Mycelium Running

How Mushrooms Can Help Save the World

By Paul Stamets
(Ten Speed Press, Paperback, 9781580085793, 340pp.)

Publication Date: October 2005

List Price: $35.00*
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Description
"Mycelium Running" is a manual for the mycological rescue of the planet. That's right: growing more "mushrooms" may be the best thing we can do to save the environment, and in this groundbreaking text from mushroom expert Paul Stamets, you'll find out how.
The basic science goes like this: Microscopic cells called "mycelium"--the fruit of which are mushrooms--recycle carbon, nitrogen, and other essential elements as they break down plant and animal debris in the creation of rich new soil. What Stamets has discovered is that we can capitalize on mycelium's digestive power and target it to decompose toxic wastes and pollutants (mycoremediation), catch and reduce silt from streambeds and pathogens from agricultural watersheds (mycofiltration), control insect populations (mycopesticides), and generally enhance the health of our forests and gardens (mycoforestry and myco-gardening).
In this comprehensive guide, you'll find chapters detailing each of these four exciting branches of what Stamets has coined "mycorestoration," as well as chapters on the medicinal and nutritional properties of mushrooms, inoculation methods, log and stump culture, and species selection for various environmental purposes. Heavily referenced and beautifully illustrated, this book is destined to be a classic reference for bemushroomed generations to come.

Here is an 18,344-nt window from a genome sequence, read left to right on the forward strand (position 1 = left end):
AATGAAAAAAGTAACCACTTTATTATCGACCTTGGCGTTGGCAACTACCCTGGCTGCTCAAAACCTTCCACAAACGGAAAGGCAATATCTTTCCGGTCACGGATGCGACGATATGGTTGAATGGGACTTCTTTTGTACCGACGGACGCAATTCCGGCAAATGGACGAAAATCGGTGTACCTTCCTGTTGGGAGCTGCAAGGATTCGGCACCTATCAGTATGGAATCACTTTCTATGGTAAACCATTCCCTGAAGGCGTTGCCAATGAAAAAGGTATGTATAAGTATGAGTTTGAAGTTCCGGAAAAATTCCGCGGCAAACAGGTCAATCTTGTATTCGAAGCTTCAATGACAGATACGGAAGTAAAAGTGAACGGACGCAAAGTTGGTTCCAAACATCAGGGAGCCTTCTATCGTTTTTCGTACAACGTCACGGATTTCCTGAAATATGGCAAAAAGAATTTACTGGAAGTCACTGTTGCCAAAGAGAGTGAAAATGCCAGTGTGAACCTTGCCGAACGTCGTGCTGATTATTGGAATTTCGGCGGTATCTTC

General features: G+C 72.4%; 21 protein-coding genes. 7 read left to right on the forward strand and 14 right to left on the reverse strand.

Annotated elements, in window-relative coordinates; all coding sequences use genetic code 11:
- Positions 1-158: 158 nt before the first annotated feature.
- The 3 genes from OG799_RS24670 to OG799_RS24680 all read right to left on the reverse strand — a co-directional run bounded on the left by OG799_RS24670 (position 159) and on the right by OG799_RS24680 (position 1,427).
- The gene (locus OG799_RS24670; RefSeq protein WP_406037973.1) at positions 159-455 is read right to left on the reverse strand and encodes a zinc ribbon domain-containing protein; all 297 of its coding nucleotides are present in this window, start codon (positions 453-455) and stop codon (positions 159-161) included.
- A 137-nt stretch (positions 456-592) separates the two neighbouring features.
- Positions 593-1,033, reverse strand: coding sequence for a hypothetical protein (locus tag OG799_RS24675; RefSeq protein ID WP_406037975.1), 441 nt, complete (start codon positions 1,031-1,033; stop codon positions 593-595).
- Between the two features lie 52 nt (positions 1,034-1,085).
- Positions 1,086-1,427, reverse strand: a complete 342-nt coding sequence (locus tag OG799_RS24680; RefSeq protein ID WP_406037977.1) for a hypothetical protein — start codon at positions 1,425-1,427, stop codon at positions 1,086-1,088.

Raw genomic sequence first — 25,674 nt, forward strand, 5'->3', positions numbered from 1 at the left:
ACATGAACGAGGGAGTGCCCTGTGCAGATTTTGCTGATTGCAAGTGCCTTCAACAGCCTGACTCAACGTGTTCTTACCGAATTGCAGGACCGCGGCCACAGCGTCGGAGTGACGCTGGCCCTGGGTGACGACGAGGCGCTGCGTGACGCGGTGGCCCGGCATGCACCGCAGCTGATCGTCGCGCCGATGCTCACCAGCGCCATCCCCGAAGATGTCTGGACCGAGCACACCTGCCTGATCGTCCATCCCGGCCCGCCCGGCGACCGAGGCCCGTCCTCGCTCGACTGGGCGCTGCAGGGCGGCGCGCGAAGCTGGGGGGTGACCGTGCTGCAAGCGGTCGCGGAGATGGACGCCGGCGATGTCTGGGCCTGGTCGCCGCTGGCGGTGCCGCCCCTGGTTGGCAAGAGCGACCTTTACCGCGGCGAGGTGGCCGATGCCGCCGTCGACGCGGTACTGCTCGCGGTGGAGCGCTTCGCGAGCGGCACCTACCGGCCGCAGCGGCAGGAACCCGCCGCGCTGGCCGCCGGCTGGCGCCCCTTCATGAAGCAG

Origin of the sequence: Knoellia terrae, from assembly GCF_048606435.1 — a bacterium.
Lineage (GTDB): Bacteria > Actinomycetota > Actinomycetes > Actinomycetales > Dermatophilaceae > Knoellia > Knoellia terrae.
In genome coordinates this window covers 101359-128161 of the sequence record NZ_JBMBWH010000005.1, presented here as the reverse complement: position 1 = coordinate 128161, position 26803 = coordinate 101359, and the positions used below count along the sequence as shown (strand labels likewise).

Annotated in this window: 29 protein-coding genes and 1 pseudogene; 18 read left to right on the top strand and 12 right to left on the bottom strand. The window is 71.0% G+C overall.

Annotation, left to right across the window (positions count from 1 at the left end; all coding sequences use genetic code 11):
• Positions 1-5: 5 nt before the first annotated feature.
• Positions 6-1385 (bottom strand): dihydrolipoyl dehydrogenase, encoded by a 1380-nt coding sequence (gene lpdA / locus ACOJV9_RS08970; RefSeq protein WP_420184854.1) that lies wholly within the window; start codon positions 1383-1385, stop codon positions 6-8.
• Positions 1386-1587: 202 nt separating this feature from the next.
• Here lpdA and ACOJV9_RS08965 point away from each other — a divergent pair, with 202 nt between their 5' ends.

About the Author
PAUL STAMETS is the founder of Fungi Perfecti and codirector and founder of the Rainforest Mushroom Genome and Mycodiversity Preservation Project. He is the author of two seminal textbooks. The Mushroom Cultivator and GROWING GOURMET AND MEDICINAL MUSHROOMS, has been published in numerous journals, and is presenting more lectures on mycology than he can keep track of. An advisor and consultant to the Program for Integrative Medicine at the University of Arizona Medical School and the 1998 recipient of the Collective Heritage Institute's Bioneers Award. Stamets lives in Kamilche Point, Washington with his collection of more than 250 medicinal mushroom cultures.
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